As Businesses, organizations and municipalities increasingly turn to Social Media during disasters to get their messages out, they are confronted with limitations. These limitations are being overlooked in many cases. Some of these limitations can cause issues themselves cause issues. While others are created from not following crisis communications best practices. The problem is exacerbated by the public’s expectation in some cases for these messages to be shared in this space. Below we share some tips on how to deal with these issues.
Though useful as a medium, Social Media should be utilized as an additional channel to get a message out, but not the main or only medium utilized. While Social Media platforms such as twitter, could end or adjust throttling they put in place, it is the responsibility of the organization to realize such limitations and adjust and plan accordingly.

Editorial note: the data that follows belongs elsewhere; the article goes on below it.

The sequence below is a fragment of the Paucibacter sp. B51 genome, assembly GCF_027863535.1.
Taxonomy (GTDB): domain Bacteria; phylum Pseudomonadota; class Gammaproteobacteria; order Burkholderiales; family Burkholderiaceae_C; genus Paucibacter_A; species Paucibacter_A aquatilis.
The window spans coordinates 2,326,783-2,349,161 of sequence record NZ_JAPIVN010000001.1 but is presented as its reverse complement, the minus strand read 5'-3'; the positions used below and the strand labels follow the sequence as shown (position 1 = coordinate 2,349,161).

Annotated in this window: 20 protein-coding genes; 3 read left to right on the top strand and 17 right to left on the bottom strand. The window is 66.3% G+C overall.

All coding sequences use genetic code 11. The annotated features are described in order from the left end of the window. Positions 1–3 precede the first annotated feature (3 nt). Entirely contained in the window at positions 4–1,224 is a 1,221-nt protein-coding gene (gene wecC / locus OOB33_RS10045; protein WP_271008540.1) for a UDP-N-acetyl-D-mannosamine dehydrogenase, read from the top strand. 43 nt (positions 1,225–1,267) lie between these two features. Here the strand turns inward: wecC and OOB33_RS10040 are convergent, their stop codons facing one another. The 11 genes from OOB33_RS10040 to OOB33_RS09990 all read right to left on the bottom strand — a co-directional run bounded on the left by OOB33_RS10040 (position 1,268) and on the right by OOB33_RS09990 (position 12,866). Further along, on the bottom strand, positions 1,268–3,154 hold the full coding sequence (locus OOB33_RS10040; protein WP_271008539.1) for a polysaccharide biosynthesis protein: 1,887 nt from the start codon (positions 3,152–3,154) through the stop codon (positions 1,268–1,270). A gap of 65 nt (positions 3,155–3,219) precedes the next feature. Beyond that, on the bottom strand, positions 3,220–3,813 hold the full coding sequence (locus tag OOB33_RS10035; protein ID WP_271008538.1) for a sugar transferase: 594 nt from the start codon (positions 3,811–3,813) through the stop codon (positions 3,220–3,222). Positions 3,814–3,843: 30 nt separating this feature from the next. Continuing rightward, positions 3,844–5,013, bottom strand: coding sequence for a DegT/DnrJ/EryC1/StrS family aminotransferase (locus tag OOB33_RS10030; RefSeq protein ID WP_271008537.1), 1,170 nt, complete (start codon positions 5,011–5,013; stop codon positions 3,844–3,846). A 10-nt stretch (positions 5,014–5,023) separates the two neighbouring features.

How did you get your messages out to the public before Social Media? These methods should not be replace by communicating through Social Media. They should be enhanced by Social Media. Likewise, you should not necessarily be tweeting, or posting every single instance. Updates should be used sparingly, and if you outsource or utilize Social Media “experts” you should consider looking for or providing crisis based communications training in addition to other expertise.
Some important things to consider when implementing or utilizing a Social Media Crisis Communications Plan:
- Who will be posting the messages?
- What frequency or how often should you post these messages?
- Consider posting the main messages onto a website (with updates) and sharing the link
- What is your plan if you can no longer utilize Social Media to get your message out?
- As in all crisis communications the message should be the same, the medium is the thing that changes
Do you have any lessons learned from using Social Media in a crisis? If so we would love to hear about them here.